Meet the guy who engineered the PlayStation 4

While many of us at the age of 17 were just beginning to decide what we wanted to do with our lives, Mark Cerny was starting his first professional job for Atari. By 1984 at the age of 18, he had a major hit with the game Marble Madness, and since then his career has taken him around the world dozens of times over.

If you screw up something in your main custom chip, you could easily find that it takes six months to fix.

Four decades later, Cerny knows the gaming industry as well as anyone. In 2004 he received a Lifetime Achievement Award at the Game Developers Choice Awards. He followed that in 2010 when he was inducted into the Academy of Interactive Arts and Science Hall of Fame, where he was described as a “modern day Da Vinci.” And that was all before Sony confirmed that it was pinning its future gaming hopes on him.

In February 2013 at the unveiling of Sony’s new system, Cerny was announced as the lead architect of the new console, which he has spent six years working on. He was later revealed to have also been the lead architect for the PS Vita, but it is the PlayStation 4 that has made his name well known outside of gaming circles.

We sat down with Cerny at a PlayStation 4 event and discussed the development of the new console, how long it all took, and the future of the PlayStation 4.

You’ve become the face of the PS4 in a lot of ways. You’ve been on TV, radio, and been doing plenty of interviews. Do you ever get used to it?

I got my job because I’m good in a conference room talking about hardware. That’s not really the same as being good with press or a stage.

Some of the tech in the PlayStation 4 didn’t exist even a few years ago, at least not on a level that made it practical for consumers. When you first started designing the hardware, how did you plan around tech that may not have been available yet?

We had six years to make the hardware, and it only takes about four years to do the actual engineering, so we had two years to figure out what we wanted to make the PlayStation 4. And we looked at a huge variety of technologies, including some that were just coming into possibility. In the end we decided that we could hit sort of a sweet spot by working with AMD’s PC technology, the CPU and GPU, and then aggressively enhancing the GPU for that long-term growth.

A lot of the streaming stuff, like the upcoming Gaikai service, wasn’t even possible six years ago. So how much did the design change as the technology around you changed?

Well, with regards to the video compression, we stuck in what we thought was a lot of stuff, and we knew that we’d figure out the details later. The full process was that we had about two years to figure out what sort of hardware we were making, then two years to really nail it down and start out custom chip designs. Then two years to work on that larger user experience that surrounds the games.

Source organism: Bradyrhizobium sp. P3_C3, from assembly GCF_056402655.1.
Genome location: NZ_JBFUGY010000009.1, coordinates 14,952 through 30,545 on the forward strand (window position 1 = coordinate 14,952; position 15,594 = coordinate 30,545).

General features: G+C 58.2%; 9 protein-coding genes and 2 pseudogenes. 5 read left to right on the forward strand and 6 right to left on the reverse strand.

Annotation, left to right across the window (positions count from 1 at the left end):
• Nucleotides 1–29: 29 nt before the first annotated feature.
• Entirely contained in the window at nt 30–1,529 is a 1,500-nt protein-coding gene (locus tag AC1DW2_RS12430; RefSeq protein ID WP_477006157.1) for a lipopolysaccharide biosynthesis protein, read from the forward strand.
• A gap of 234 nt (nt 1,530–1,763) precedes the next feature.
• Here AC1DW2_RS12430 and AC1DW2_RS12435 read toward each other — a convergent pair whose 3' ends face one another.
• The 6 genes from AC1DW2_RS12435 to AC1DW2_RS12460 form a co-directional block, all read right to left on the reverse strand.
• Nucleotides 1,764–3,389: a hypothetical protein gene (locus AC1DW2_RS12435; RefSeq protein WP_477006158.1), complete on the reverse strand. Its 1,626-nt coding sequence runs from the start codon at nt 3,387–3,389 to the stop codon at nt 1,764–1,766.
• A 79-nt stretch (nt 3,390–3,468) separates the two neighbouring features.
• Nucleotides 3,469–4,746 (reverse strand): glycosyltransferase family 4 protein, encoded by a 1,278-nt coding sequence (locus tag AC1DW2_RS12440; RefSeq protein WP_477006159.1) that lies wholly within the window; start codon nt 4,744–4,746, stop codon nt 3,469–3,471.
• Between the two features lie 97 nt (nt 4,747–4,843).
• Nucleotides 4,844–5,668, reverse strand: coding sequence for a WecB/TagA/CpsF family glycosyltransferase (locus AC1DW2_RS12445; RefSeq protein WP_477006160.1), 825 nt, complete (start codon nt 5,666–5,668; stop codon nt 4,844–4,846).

Mark Cerny interview PS4

But everything that you can do that’s not a feature of that particular game you’re playing – so things like sharing and screenshots and videos – is really our last two years of work.

Did the hardware development determine the release date, or did the release date determine the development cycle?

We’d been targeting Holiday 2013 for many years, but with hardware, you never quite know if you’re going to be able to reach the date. If you screw up something in your main custom chip, you could easily find that it takes six months to fix. And then you end up out of your targeted launch year. But none of that happened, so we’re releasing.

In fact, another [thing] you can say … it’s hard to manufacture enough units to hit all the markets you want to hit. So previous hardware, we couldn’t go international quickly. PlayStation 1 and 2 were very staggered; PlayStation 3 started in Japan and North America, but Europe was much later. That relates to just the difficulties of doing your engineering early enough to build enough to have it in stores. Because if each country doesn’t have the right amount, it sells out too quickly and you have unhappy customers.

It’s hard to manufacture enough units to hit all the markets you want to hit.

In the case of PlayStation 4 though, not only do we have large numbers of pre-orders, we have the largest builds of hardware that we’ve ever had over any previous console. It’s our most successful launch to date in those terms.